The litmus test was the participation by Qatari Emir Sheikh Tamim bin Hamad al-Thani. King Salman’s letter of invitation to the emir was perceived as some sort of an olive branch for reconciliation. But Qatar’s Minister of State for Foreign Affairs Sultan bin Saad Al Muraikhi represented the country at the summit.
The calculation by the hot headed crown princes of Saudi Arabia and the UAE that Qatar would pack up is turning out to be a historic blunder. Qatar had some trying times but it has successfully weathered the harsh embargo by Saudi Arabia and the UAE, and the boycott is now hurting its enforcers. Qatar “celebrated” the anniversary of the boycott in June by banning the import of goods from the UAE, Saudi Arabia, Bahrain and Egypt (which had cut diplomatic and transport ties on June 5, 2017.) Ironically, Iran has been a beneficiary as Qatar established diplomatic relations with Tehran and began importing Iranian products.
Qatar also strengthened its alliance with Turkey, which stepped in as provider of security for Doha. And Turkey checkmated any plans that Saudis and Emiratis might have had to use force to bring the Qatari emir down on his knees.
The emir’s absence from the summit in Riyadh yesterday underscores that he is not in a mood to forget and forgive. Equally, Kuwait and Oman also have issues to settle with Saudi Arabia and the UAE. There is tension between Kuwait and Saudi Arabia over two oil fields – Khafji and Wafra – that are jointly owned by the two states, which have a capacity to produce more than half a million barrels per day, but have been closed since 2014 and 2015, respectively. The dispute is over the sovereignty over the so-called Neutral Zone on their border, which has been undefined for almost a century.
The Saudis are not relenting. “We’re trying to convince the Kuwaitis to talk about the sovereignty issues, while continuing to produce until we solve that issue,” Saudi Crown Prince Mohammed bin Salman told Bloomberg in an interview in October. Similarly, Saudis and Emiratis have stationed troops in Yemen’s southern province of al-Mahra that borders Oman although the region has no presence of Houthi rebels. Oman considers the move an infringement on its national security. Interestingly, instead of the Sultan of Oman, Deputy Prime Minister for the Council of Ministers Sayyid Fahd bin Mahmood Al Said represented the country at the GCC summit.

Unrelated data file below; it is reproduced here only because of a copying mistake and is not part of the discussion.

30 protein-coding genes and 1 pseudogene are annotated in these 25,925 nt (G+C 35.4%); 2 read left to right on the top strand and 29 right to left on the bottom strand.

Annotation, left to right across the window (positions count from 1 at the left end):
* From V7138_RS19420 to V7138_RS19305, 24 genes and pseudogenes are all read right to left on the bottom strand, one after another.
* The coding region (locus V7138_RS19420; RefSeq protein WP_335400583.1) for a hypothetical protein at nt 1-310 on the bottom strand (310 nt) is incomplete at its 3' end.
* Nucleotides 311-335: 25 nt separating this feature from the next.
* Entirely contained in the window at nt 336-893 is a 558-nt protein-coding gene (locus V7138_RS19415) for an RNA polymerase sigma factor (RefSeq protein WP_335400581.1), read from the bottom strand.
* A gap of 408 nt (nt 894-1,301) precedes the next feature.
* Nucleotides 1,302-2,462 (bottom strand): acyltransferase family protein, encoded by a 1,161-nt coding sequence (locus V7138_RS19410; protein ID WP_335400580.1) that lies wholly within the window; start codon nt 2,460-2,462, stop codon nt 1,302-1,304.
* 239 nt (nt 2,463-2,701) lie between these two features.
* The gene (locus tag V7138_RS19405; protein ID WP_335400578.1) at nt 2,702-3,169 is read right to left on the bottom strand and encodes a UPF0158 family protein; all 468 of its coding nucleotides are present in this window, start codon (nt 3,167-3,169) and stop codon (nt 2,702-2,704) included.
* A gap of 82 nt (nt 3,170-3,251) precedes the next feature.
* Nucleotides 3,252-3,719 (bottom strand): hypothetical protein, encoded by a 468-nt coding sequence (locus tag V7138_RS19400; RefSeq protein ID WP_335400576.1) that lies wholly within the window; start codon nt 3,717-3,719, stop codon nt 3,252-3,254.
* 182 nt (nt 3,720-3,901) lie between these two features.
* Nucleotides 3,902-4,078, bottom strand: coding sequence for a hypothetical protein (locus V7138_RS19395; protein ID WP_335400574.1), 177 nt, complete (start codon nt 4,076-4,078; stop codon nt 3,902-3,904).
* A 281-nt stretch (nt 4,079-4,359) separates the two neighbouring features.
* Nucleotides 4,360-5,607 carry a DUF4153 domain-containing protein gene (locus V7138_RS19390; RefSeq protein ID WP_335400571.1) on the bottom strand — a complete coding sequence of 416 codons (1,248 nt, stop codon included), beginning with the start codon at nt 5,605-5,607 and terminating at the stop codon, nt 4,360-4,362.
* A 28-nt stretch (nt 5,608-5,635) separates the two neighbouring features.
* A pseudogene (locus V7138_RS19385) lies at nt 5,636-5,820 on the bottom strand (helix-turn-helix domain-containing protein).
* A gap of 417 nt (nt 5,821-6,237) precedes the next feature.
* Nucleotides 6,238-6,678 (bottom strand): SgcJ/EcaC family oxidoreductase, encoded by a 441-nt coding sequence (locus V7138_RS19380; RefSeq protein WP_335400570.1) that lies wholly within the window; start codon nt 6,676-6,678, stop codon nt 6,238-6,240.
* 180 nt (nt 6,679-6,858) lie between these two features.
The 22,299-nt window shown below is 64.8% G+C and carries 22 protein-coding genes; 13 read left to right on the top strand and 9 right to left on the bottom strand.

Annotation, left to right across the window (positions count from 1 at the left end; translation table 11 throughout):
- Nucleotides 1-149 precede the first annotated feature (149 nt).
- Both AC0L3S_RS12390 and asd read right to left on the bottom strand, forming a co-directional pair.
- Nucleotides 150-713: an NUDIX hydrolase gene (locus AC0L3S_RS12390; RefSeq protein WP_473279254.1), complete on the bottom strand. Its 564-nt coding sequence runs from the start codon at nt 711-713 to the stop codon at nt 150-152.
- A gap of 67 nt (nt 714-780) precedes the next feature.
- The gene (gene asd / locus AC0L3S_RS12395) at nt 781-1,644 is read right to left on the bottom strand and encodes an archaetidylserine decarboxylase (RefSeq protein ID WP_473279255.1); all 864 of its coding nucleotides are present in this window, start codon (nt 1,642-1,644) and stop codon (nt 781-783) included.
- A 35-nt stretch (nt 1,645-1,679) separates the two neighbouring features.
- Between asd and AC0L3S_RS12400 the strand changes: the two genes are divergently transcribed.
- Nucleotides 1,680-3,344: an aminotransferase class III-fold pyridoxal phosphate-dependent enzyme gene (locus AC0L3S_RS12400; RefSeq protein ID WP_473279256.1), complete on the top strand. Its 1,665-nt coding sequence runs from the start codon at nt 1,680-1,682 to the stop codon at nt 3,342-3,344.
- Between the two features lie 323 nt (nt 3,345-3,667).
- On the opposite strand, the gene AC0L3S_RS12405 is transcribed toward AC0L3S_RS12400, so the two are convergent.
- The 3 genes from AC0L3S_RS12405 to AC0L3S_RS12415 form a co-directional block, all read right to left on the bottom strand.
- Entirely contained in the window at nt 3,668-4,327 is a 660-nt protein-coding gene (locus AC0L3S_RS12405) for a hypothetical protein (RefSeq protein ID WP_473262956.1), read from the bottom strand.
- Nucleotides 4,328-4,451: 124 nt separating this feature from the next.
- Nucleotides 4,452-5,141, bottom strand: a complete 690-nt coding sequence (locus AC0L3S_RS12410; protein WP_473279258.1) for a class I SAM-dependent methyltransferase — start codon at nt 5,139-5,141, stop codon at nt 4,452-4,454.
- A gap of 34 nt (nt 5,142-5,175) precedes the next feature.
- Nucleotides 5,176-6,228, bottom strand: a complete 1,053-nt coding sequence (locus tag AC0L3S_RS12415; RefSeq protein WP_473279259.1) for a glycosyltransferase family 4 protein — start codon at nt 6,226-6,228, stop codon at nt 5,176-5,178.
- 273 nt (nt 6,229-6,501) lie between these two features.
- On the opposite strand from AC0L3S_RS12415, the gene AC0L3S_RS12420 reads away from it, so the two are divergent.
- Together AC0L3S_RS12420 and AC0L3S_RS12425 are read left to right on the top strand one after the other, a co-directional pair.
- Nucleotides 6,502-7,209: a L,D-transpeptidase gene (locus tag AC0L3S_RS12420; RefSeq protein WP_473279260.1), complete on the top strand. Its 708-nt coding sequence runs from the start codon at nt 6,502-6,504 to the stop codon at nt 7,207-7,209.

To be sure, like Banquo’s ghost at Macbeth’s banquet in Shakespeare’s play, the killing of Jamal Khashoggi killing provided the backdrop to the GCC summit. The GCC states (including Qatar) have not criticized the Saudi Crown Prince Mohammed bin Salman (MBS) but they would know this is a developing story and it has dented Saudi prestige irreparably, especially with the US Senate is at loggerheads with the Trump administration. The big question for the Gulf region would be as to where Saudi Arabia is heading. (See the blog by Thomas Lippman What Now For U.S. Policy And The Crown Prince?)
Of course, if the GCC disintegrates due to these contradictions, Saudi Arabia will be the big loser, because it will be a reflection on its regional leadership. But do the Saudis understand it? The remarks by the Saudi Foreign Minister Adel Al-Jubeir at the end of the GCC summit showed no sign of remorse.
He said, “The members of the Gulf Cooperation Council are keen that the crisis with Qatar will have no impact on the Council (GCC). But this does not mean relinquishing the conditions imposed on Qatar.” Doha should stop supporting terrorism and extremism and avoid interfering in other countries’ affairs and needed to fulfil the Arab countries’ conditions to open the way for its return to the full-fledged work in the GCC. “The stance towards Qatar came to push it to change its policies,” he added.
The leading Saudi establishment writer Abdulrehman al-Rashed fired away at Qatar on the day of the GCC summit. In a column entitled Is it Time to end the GCC? in the Saudi daily Asharq Al-Awsat (owned by royal family members) he wrote:
“Qatar… has been putting obstacles in the GCC path and it has succeeded where Saddam and Iran have failed: It managed to destroy and rip it [GCC] apart… It organized an internal and external opposition against the United Arab Emirates. It is now the primary financier of the greatest attack against Saudi Arabia and it stands behind the politicization of Khashoggi’s murder… Today’s [GCC] summit could not conceal the dark political cloud hanging over its head. It also strongly poses a question over the future of the GCC as doubts rise over the value of this union… A wedge has been driven in the GCC.”
The disarray within the GCC undoubtedly calls attention to the decline of US influence in the Middle East region. At the end of the day, the Gulf states have not paid heed to repeated US entreaties for GCC unity. Ideally, GCC should have provided today for the US strategy a strong platform for launching the regime change project against Iran. On the contrary, GCC is split down the middle, with Qatar, Oman and Kuwait getting along just fine with Tehran. While addressing the summit in Riyadh on Sunday, the Emir of Kuwait, Sheikh Sabah Al Ahmad hit the nail on the head when he said, “The most dangerous obstacle we face is the struggle within the GCC.”